Some would call me privileged, I am not. In the sense that fate has smiled on me, yes I am, but my husband and I, and our parents, and their parents, all the way back to the late 1500’s when they came over here, have worked damned hard for every single roof shingle over our heads and every morsel on our plates. We struggle week to week and yet I’d call us an American Success story. Our middle of the spectrum wealth can be defined in hours worked, good choices made and with an abiding faith in our government, ourselves, a higher power and luck.

My good life didn’t come easily. My good life wasn’t handed to me by parents who had nothing better to do than leave me more than what they could spend in their lifetimes. My good life came with struggle, dark times and payments made with chits printed with the word ‘why’ all over them. My good life wasn’t always good.

For almost thirty years I’ve been writing about ‘me’, my opinions, my triumphs, my failures, my dreams both good and bad. Oddly enough, folks have wanted to read what I’ve written. Editors have kindly put my words out there, I guess, because they believed my life experience has value and I am able to communicate that, in a general way. I am constantly amazed by how much we all have in common.

At the request of some of my readers, and especially because of my family, I am in the process of compiling about a hundred of my op-eds, essays and columns in a book. I have written many times about this project. Always, it seems, when I work on it I wonder, who in their right mind would want to read about my simple, yet blessed life. I am a nobody with a postage stamp sized platform. Lining up my life via a group of essays seemed pointless until January 17th of this year. That’s when my audience grew by one, my first grandchild was born.

I won’t go into the wonderfulness of that moment right now because a lot of my columns will be devoted to our granddaughter and what’s it’s like to experience the joy of our diluted DNA. But what I will say is that the recurrent theme of age vs. time left is a daily reminder that the little girl born a wink-ago will never really know me unless I put all the words together, just for her.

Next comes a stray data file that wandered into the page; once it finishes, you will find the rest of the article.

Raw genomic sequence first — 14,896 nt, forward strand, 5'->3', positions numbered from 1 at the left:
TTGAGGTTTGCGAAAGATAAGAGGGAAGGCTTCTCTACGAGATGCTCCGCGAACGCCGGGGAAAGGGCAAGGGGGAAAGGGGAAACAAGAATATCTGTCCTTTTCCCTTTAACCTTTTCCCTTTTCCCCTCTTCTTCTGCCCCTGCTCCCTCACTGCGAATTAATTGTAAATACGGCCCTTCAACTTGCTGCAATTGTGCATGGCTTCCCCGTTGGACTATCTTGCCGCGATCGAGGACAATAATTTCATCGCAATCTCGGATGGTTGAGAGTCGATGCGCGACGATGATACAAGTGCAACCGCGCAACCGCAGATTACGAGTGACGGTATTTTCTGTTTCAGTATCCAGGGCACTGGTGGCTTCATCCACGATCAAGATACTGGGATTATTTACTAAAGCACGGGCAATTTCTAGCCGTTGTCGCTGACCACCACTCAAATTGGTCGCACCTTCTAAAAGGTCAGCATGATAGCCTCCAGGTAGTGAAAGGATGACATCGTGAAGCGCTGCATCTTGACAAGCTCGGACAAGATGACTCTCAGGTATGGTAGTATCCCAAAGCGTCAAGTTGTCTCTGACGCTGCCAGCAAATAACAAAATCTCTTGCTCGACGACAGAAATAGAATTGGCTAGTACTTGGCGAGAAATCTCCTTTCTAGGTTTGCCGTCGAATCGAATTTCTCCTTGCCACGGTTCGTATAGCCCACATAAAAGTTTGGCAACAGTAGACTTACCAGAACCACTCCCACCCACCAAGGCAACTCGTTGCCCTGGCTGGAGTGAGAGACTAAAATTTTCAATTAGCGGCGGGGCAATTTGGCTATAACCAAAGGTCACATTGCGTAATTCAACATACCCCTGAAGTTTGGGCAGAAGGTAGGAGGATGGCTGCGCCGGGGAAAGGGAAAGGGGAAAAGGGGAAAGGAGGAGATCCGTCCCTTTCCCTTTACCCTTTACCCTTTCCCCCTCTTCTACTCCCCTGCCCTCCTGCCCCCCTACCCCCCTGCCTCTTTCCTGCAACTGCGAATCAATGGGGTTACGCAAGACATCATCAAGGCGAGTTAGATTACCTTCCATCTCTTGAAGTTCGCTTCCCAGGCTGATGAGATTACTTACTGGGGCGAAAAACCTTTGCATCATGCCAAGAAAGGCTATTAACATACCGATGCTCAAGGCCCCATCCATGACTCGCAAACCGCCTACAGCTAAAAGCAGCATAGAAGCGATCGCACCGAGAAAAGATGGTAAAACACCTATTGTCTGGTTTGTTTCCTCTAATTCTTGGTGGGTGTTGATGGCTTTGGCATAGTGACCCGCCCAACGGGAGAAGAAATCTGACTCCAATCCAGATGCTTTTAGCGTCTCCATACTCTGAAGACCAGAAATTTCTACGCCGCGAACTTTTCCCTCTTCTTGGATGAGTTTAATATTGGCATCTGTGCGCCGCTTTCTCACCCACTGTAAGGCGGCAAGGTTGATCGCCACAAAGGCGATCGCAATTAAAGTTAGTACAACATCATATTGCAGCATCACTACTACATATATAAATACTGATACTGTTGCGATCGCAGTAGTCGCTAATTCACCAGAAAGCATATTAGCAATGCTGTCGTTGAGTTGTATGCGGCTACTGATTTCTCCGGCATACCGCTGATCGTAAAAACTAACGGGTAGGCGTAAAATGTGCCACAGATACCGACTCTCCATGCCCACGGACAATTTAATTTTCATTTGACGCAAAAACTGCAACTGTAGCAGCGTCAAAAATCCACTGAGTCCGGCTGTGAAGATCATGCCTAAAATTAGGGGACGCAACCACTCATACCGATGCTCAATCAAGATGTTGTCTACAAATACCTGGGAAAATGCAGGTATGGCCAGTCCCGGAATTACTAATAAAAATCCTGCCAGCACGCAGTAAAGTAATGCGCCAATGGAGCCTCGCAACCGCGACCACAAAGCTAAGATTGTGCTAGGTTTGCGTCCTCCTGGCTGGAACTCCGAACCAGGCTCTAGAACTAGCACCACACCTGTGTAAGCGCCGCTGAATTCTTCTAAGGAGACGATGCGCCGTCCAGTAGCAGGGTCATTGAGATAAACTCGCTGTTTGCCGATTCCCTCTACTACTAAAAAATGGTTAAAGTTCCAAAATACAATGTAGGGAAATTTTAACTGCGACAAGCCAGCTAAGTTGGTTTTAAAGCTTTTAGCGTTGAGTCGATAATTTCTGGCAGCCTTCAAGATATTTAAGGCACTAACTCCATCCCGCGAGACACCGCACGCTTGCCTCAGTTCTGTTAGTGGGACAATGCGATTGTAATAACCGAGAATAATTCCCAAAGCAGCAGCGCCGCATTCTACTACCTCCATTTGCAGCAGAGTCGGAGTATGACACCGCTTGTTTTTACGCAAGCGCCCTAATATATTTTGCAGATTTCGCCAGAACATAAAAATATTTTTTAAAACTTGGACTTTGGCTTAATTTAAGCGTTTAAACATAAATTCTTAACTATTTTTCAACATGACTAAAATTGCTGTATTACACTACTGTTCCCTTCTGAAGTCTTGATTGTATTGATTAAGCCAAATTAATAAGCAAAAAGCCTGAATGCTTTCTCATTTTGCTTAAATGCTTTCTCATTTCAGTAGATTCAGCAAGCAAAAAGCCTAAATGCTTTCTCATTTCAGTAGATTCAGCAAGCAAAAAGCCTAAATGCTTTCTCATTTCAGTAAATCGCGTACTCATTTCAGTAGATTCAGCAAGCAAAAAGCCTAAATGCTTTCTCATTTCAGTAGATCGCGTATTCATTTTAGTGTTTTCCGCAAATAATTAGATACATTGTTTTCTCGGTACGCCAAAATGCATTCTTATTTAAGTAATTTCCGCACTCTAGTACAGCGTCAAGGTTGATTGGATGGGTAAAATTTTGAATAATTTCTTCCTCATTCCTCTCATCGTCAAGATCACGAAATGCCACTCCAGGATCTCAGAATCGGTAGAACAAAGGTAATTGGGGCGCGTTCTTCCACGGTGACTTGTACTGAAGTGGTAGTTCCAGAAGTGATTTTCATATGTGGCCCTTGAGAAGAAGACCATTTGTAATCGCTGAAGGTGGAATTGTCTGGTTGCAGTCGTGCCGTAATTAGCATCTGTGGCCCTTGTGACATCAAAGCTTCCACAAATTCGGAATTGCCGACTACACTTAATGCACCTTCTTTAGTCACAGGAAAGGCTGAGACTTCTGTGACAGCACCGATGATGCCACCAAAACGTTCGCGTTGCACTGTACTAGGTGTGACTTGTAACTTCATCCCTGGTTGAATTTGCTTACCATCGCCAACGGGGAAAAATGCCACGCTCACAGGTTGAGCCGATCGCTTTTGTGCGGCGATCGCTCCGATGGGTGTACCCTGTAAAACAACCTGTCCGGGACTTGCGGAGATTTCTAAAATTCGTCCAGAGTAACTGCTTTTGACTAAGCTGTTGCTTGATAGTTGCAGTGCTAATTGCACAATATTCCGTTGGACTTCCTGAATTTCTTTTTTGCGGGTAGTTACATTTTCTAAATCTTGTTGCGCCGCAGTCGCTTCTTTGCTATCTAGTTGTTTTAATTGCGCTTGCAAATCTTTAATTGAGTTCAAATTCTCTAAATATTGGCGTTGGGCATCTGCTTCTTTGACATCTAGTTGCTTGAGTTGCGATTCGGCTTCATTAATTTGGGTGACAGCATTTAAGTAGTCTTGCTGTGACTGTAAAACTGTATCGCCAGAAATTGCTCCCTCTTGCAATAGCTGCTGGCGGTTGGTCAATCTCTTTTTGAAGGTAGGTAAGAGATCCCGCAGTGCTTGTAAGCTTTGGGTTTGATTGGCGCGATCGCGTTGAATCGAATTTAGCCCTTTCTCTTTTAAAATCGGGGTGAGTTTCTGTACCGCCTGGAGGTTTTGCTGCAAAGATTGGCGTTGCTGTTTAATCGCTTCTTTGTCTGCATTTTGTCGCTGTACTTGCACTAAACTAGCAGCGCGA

The revelation came quite recently that this collection of published work, along with the force, fall-out and transitioning of thought between pieces, is actually a memoir. 

A memoir?
Me, writing a memoir?
You mean, all along while I’ve been stitching together my writings into a quilt blanketing my life, it’s been a memoir? Yea, I guess it has. My target audience, one.

This will not be a squishy plastic bath-book or a shiny thick-paged cardboard bed-time read for a toddler. It’s for the grown-up girl who may decide someday to finally read that book her Nana put together. I can say with confidence that she and every single person who chooses to scan the contents, will be able to at least find one, out of the one-hundred, that will give her, and them, a head-slap, speed-bump, or light-bulb moment.

On January 17th this project took a turn, from a list of thoughts and considerations, to a mindful portrayal of one’s life; produced by time, directed by life and with the most famous and allusive character of all, truth.

So...here I sit, in my house on the hill, the rock walls peeking out from under a carpet of snow and the trees barely dusted by white. Maybe we’ll take a ride to the snow covered beach today, park at the edge of the blue, count gulls and throw crumbs. The sun is shining, it would be a good day for that.

Who would you write your memoir for?